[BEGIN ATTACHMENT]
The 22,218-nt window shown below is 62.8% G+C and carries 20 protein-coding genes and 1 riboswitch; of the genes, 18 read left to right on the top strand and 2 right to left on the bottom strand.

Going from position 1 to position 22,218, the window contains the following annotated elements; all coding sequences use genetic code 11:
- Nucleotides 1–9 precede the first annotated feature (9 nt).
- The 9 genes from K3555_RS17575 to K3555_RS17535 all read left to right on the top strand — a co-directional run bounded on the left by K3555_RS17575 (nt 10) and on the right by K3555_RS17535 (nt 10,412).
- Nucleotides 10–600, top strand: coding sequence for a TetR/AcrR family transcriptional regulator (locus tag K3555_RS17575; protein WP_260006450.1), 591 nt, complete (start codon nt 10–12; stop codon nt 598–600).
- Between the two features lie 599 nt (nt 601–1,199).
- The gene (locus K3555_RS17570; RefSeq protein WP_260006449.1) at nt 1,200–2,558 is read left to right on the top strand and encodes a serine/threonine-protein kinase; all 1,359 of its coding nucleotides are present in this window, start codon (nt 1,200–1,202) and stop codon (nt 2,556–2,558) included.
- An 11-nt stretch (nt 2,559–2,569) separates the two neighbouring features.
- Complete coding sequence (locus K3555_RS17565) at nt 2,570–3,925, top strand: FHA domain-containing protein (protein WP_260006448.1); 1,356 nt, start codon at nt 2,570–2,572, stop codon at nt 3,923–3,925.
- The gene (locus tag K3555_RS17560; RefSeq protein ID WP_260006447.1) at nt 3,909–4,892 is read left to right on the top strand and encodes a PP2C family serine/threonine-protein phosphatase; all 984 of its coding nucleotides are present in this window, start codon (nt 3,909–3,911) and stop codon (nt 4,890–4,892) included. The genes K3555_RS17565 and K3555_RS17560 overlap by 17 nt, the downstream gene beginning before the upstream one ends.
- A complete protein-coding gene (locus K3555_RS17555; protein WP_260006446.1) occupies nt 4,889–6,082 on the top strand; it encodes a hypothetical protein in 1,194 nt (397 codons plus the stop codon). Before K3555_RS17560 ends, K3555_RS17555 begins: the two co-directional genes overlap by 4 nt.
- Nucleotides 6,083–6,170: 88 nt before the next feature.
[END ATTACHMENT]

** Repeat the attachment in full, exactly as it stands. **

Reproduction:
The 22,218-nt window shown below is 62.8% G+C and carries 20 protein-coding genes and 1 riboswitch; of the genes, 18 read left to right on the top strand and 2 right to left on the bottom strand.

Going from position 1 to position 22,218, the window contains the following annotated elements; all coding sequences use genetic code 11:
- Nucleotides 1–9 precede the first annotated feature (9 nt).
- The 9 genes from K3555_RS17575 to K3555_RS17535 all read left to right on the top strand — a co-directional run bounded on the left by K3555_RS17575 (nt 10) and on the right by K3555_RS17535 (nt 10,412).
- Nucleotides 10–600, top strand: coding sequence for a TetR/AcrR family transcriptional regulator (locus tag K3555_RS17575; protein WP_260006450.1), 591 nt, complete (start codon nt 10–12; stop codon nt 598–600).
- Between the two features lie 599 nt (nt 601–1,199).
- The gene (locus K3555_RS17570; RefSeq protein WP_260006449.1) at nt 1,200–2,558 is read left to right on the top strand and encodes a serine/threonine-protein kinase; all 1,359 of its coding nucleotides are present in this window, start codon (nt 1,200–1,202) and stop codon (nt 2,556–2,558) included.
- An 11-nt stretch (nt 2,559–2,569) separates the two neighbouring features.
- Complete coding sequence (locus K3555_RS17565) at nt 2,570–3,925, top strand: FHA domain-containing protein (protein WP_260006448.1); 1,356 nt, start codon at nt 2,570–2,572, stop codon at nt 3,923–3,925.
- The gene (locus tag K3555_RS17560; RefSeq protein ID WP_260006447.1) at nt 3,909–4,892 is read left to right on the top strand and encodes a PP2C family serine/threonine-protein phosphatase; all 984 of its coding nucleotides are present in this window, start codon (nt 3,909–3,911) and stop codon (nt 4,890–4,892) included. The genes K3555_RS17565 and K3555_RS17560 overlap by 17 nt, the downstream gene beginning before the upstream one ends.
- A complete protein-coding gene (locus K3555_RS17555; protein WP_260006446.1) occupies nt 4,889–6,082 on the top strand; it encodes a hypothetical protein in 1,194 nt (397 codons plus the stop codon). Before K3555_RS17560 ends, K3555_RS17555 begins: the two co-directional genes overlap by 4 nt.
- Nucleotides 6,083–6,170: 88 nt before the next feature.